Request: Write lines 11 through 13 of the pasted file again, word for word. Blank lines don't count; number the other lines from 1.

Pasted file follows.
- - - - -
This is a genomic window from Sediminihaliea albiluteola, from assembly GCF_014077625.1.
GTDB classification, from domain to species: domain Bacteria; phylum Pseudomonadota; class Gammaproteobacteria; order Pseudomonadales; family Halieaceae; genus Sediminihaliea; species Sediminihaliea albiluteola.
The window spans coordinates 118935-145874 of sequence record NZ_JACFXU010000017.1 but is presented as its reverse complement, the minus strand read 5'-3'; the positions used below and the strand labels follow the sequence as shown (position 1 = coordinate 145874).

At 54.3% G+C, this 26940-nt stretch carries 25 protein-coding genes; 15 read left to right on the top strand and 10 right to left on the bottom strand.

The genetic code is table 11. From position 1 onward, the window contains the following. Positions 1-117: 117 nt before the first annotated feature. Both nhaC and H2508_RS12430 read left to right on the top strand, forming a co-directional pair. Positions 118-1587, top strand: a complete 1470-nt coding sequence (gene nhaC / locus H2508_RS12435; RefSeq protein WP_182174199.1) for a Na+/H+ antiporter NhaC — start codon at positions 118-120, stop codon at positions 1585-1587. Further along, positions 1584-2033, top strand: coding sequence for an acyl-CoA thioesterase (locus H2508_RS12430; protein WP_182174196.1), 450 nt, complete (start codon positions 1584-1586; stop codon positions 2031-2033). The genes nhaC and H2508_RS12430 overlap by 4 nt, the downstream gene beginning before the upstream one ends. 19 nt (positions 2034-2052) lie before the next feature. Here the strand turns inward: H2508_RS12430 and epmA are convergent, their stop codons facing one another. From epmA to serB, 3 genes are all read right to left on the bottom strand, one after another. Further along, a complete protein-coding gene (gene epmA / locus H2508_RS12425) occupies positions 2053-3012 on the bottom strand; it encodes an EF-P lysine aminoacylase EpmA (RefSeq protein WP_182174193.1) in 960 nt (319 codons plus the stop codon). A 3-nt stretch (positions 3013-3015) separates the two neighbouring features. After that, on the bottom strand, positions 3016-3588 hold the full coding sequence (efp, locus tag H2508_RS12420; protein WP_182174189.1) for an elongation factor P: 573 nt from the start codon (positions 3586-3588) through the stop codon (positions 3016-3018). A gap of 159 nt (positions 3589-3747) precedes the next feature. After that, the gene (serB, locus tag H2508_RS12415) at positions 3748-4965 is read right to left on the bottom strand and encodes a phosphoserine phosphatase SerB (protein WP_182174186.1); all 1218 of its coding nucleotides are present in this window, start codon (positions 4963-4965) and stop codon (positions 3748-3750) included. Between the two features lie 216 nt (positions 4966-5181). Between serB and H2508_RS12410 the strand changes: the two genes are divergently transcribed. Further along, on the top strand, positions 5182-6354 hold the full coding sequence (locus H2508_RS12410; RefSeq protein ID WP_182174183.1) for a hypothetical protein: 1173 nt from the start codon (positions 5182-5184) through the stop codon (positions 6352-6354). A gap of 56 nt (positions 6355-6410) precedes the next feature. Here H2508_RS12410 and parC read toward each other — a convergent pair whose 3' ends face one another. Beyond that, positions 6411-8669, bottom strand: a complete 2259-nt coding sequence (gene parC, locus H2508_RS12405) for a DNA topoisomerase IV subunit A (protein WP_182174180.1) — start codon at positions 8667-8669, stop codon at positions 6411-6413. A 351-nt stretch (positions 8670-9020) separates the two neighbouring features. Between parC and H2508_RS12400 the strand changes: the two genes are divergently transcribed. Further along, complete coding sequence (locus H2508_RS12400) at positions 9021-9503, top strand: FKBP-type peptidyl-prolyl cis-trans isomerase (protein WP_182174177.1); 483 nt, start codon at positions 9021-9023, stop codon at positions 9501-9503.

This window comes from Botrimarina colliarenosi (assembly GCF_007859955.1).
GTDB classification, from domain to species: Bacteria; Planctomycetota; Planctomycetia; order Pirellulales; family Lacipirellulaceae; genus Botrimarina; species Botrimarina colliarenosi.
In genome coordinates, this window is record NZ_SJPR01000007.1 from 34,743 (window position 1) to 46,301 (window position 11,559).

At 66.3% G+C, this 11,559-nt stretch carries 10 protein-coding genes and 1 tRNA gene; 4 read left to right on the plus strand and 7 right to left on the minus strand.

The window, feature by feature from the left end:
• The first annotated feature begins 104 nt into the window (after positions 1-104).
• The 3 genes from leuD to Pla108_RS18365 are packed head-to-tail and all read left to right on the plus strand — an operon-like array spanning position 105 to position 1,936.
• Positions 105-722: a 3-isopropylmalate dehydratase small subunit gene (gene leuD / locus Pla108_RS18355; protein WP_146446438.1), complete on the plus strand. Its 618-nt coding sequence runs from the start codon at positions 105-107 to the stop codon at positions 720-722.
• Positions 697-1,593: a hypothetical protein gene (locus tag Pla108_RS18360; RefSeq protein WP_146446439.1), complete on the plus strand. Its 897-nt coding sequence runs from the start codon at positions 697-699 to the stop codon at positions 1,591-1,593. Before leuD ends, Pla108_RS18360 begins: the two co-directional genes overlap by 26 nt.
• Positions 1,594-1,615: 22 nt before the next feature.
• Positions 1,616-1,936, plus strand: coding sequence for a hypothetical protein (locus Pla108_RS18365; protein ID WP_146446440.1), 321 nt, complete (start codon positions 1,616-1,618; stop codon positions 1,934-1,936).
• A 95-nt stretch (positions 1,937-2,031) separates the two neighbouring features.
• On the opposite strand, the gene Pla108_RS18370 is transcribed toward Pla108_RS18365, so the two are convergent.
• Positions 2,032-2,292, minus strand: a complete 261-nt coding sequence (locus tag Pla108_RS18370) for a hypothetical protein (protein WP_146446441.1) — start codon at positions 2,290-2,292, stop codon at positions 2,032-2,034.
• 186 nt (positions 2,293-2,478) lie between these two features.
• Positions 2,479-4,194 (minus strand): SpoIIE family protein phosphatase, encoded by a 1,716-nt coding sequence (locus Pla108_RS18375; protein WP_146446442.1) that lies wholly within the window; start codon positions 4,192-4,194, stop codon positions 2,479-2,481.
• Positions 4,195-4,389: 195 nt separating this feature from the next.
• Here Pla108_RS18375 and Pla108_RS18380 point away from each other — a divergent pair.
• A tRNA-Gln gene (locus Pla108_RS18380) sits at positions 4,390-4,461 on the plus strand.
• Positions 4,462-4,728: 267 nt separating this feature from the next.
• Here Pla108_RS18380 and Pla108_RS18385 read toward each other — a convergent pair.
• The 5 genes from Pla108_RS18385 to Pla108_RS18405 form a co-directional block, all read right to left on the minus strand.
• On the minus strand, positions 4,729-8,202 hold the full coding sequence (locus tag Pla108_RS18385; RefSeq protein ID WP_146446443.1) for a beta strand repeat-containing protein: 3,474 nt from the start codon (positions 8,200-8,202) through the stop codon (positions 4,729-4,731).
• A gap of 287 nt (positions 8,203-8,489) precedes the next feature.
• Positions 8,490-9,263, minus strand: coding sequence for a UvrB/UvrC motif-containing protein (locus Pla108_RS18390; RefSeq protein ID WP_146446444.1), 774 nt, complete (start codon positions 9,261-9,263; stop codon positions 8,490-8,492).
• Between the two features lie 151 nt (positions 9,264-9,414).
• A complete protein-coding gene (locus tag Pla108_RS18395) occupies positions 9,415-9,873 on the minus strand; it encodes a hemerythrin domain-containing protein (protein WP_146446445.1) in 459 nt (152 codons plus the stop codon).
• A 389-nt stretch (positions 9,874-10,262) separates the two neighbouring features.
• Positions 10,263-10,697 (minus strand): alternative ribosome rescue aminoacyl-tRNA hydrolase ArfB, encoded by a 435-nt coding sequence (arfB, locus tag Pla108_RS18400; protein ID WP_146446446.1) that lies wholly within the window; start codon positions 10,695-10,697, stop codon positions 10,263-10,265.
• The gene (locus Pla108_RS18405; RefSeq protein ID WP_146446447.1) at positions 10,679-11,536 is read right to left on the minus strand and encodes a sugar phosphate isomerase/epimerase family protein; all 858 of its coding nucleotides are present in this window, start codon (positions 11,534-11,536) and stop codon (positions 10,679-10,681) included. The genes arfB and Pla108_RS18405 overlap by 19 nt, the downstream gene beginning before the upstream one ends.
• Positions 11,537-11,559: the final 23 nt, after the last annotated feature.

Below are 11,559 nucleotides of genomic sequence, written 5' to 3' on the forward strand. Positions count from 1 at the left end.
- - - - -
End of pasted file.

• The first annotated feature begins 104 nt into the window (after positions 1-104).
• The 3 genes from leuD to Pla108_RS18365 are packed head-to-tail and all read left to right on the plus strand — an operon-like array spanning position 105 to position 1,936.
• Positions 105-722: a 3-isopropylmalate dehydratase small subunit gene (gene leuD / locus Pla108_RS18355; protein WP_146446438.1), complete on the plus strand. Its 618-nt coding sequence runs from the start codon at positions 105-107 to the stop codon at positions 720-722.